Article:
I know the following quote is from an olive oil industry website so there's probably some bias overall, but the quote agrees with what was being explained in the online discussion about fat stability --

    "...An oil’s smoke point does not correlate to its performance and stability when heated. Rather, the factors that predict an oil's safety and stability at high heat are the percentage of polyunsaturated fats (the lower the better), and the extent to which the oil has been refined (the less the better)...." https://www.aboutoliveoil.org/evoo-most-stable-cooking-oil
     
    Keaton and shunt2011 like this.
  13. Nov 11, 2019 #13

    Mobjack Bay

    Mobjack Bay

    Mobjack Bay

    Supporting Member

    Joined:
    Apr 19, 2019
    Messages:
    1,624
    Likes Received:
    2,431
    Location:
    Virginia
    @DeeAnna That’s interesting, although it is the olive oil industry promoting olive oil, which makes me want to look for an independent source. As soapers we stay far below the smoke points, and far below the temperatures they apparently used to do the tests reported at the link you provided, which maxed out at 464F and 356F. It’s difficult to extrapolate from there to the temperatures we use for cp. I can’t recall many hp soapers reporting problems with DOS, so do you think we can assume all will be fine if we stay within the temperature range used to make hp soap?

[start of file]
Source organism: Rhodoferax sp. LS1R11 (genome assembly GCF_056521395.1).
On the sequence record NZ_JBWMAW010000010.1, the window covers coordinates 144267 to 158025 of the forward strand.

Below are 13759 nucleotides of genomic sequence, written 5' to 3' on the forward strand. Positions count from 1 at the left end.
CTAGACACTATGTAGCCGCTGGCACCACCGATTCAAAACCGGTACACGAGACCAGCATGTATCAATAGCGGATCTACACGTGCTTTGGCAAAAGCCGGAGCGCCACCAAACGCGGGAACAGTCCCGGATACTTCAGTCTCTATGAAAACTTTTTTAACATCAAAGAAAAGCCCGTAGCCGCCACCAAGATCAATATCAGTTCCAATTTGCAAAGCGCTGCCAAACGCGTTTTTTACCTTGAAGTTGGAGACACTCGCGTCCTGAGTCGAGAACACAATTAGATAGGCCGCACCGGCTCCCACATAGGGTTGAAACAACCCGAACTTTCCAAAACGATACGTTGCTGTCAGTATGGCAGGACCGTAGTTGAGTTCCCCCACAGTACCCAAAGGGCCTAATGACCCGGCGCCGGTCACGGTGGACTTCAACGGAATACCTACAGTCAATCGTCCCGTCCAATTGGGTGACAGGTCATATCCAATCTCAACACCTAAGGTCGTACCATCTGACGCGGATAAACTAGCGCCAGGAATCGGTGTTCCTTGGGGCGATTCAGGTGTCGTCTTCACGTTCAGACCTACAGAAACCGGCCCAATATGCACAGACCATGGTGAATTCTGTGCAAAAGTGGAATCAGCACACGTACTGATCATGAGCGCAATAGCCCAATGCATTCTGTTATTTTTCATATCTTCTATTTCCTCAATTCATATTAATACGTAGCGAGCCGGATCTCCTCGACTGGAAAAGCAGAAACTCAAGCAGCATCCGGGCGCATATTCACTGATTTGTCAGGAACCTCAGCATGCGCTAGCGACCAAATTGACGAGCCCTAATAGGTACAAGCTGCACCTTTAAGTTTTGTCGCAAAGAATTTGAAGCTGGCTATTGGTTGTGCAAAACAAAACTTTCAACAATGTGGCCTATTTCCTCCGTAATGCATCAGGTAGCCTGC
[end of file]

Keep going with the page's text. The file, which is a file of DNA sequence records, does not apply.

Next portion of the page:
14. Nov 11, 2019 #14

    DeeAnna

    DeeAnna

    DeeAnna

    Well-Known Member

    Joined:
    Feb 20, 2013
    Messages:
    11,495
    Likes Received:
    15,334
    Location:
    Northeast Iowa, USA
    "...I can’t recall many hp soapers reporting problems with DOS, so do you think we can assume all will be fine if we stay within the temperature range used to make hp soap?..."

    I was only trying to say the smoke point of an oil is not a good measure of stability, just as flash point of an EO/FO is not a measure of volatility.